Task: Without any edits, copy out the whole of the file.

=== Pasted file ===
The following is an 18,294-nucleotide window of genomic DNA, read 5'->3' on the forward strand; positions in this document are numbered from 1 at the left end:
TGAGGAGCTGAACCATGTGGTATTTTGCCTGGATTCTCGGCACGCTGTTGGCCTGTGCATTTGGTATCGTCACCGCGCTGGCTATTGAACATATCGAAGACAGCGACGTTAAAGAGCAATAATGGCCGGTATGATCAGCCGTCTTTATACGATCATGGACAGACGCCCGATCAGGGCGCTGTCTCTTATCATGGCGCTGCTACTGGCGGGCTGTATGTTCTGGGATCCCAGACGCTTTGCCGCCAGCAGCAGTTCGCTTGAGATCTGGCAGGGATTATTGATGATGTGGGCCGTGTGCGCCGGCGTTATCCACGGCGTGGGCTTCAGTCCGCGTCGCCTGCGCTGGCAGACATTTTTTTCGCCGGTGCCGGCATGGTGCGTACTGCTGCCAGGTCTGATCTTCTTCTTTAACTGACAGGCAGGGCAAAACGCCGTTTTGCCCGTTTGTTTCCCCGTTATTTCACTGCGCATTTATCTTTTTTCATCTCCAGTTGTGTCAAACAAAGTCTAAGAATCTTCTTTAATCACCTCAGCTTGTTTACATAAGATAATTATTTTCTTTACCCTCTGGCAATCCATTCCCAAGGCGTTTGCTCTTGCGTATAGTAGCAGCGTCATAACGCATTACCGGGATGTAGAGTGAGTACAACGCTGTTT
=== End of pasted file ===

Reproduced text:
The following is an 18,294-nucleotide window of genomic DNA, read 5'->3' on the forward strand; positions in this document are numbered from 1 at the left end:
TGAGGAGCTGAACCATGTGGTATTTTGCCTGGATTCTCGGCACGCTGTTGGCCTGTGCATTTGGTATCGTCACCGCGCTGGCTATTGAACATATCGAAGACAGCGACGTTAAAGAGCAATAATGGCCGGTATGATCAGCCGTCTTTATACGATCATGGACAGACGCCCGATCAGGGCGCTGTCTCTTATCATGGCGCTGCTACTGGCGGGCTGTATGTTCTGGGATCCCAGACGCTTTGCCGCCAGCAGCAGTTCGCTTGAGATCTGGCAGGGATTATTGATGATGTGGGCCGTGTGCGCCGGCGTTATCCACGGCGTGGGCTTCAGTCCGCGTCGCCTGCGCTGGCAGACATTTTTTTCGCCGGTGCCGGCATGGTGCGTACTGCTGCCAGGTCTGATCTTCTTCTTTAACTGACAGGCAGGGCAAAACGCCGTTTTGCCCGTTTGTTTCCCCGTTATTTCACTGCGCATTTATCTTTTTTCATCTCCAGTTGTGTCAAACAAAGTCTAAGAATCTTCTTTAATCACCTCAGCTTGTTTACATAAGATAATTATTTTCTTTACCCTCTGGCAATCCATTCCCAAGGCGTTTGCTCTTGCGTATAGTAGCAGCGTCATAACGCATTACCGGGATGTAGAGTGAGTACAACGCTGTTT